Apple may miss out on the lucrative New Year sales in China due to low stock, but the company and its products have penetrated the heart of the festival across Asia, with paper iPads and iPhones now part of a ritual that honours the deceased by burning gifts which are ‘sent’ to them.

Chinese New Year is celebrated right across Asia, such is the spread of people of Chinese ethnicity, and the paper Apple products have sprouted up across the continent, with the following items appearing in retail stores in Thailand, amongst other countries.

The paper iPad is particularly popular, and it opens in full, sporting a lifelike homescreen:

IMG 0379 520x365 Paper iPads and iPhones help honor the deceased during Chinese New Year

Other iPads are closed and stacked on a shelf, looking quite like a reasonable Asian fake in the process:

IMG 0380 520x422 Paper iPads and iPhones help honor the deceased during Chinese New Year

It isn’t just the iPad that is on offer. What could complete this stylish urban outfit, featuring a suit and flashy watch, better than an iPhone?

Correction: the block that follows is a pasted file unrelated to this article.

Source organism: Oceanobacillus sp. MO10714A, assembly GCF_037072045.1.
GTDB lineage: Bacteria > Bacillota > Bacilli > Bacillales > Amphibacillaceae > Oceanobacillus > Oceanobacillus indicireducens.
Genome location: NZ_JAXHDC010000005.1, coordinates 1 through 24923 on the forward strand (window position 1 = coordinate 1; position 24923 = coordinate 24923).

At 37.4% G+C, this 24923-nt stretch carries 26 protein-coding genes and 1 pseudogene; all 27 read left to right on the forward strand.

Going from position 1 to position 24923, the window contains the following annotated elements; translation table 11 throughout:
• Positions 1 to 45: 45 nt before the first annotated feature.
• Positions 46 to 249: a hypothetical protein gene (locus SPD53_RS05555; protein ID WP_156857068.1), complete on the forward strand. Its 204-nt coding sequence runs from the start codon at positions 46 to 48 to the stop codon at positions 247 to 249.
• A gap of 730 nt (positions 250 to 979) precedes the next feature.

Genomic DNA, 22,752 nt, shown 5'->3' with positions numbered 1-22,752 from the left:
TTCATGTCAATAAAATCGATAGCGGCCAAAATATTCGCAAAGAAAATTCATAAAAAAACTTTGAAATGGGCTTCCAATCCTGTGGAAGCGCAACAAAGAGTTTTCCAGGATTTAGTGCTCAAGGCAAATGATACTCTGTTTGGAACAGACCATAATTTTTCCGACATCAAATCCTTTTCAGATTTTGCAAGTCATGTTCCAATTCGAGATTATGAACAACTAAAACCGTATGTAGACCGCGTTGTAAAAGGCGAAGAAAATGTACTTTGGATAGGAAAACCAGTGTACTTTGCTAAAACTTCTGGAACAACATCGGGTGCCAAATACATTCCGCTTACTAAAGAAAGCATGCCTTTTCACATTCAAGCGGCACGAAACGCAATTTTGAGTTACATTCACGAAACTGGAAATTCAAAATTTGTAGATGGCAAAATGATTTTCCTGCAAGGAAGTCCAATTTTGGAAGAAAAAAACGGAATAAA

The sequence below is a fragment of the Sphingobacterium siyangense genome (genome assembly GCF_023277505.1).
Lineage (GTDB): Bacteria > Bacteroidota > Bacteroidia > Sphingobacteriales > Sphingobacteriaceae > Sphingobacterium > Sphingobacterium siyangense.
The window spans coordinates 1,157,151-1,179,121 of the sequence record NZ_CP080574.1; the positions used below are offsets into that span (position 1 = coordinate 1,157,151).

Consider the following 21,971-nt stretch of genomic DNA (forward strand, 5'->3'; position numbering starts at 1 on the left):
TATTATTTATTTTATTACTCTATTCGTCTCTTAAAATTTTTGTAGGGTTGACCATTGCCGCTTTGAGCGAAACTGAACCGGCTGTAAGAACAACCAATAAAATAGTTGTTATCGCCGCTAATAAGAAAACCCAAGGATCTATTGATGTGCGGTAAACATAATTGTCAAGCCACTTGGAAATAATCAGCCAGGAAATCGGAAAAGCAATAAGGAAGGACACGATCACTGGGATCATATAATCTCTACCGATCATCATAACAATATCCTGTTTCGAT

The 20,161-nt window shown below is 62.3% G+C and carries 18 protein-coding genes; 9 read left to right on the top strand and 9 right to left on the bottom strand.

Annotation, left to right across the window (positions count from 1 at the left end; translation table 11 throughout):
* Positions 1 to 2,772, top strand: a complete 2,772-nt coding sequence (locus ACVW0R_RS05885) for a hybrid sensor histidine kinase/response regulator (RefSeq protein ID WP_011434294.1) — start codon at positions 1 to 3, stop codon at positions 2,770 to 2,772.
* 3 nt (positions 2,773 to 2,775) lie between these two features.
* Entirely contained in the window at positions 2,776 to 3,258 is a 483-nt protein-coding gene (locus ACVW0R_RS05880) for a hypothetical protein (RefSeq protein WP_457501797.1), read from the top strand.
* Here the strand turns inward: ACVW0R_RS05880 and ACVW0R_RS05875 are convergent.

IMG 0381 520x584 Paper iPads and iPhones help honor the deceased during Chinese New Year

In what is a somewhat sexist move, the ladies’ version of the costume comes with a Nokia (or ‘Nolkia’) rather than an Apple smartphone.

IMG 0382 520x356 Paper iPads and iPhones help honor the deceased during Chinese New Year

These are not official Apple products, of course, but they do sport an Apple-like logo and other features to encourage a likeness with its products.

This isn’t the first time that paper iPads and iPhones have been sold for Chinese traditions. As Yahoo reported, paper iPads were “hot sellers” during the Ching Ming festival in a number of countries last April.

A number of other material goods — including shoes, clothes, stereos, and even credit cards — are burnt for the ritual but the popularity of these tech devices is significant. Not only are mobile phones and tablets now a major part of modern life across Asia, but Apple products are the most desired.

Update: As pointed by a commenter, the paper items are for the Qing Ming festival during March/April time, however they are being sold now, during Chinese New Year.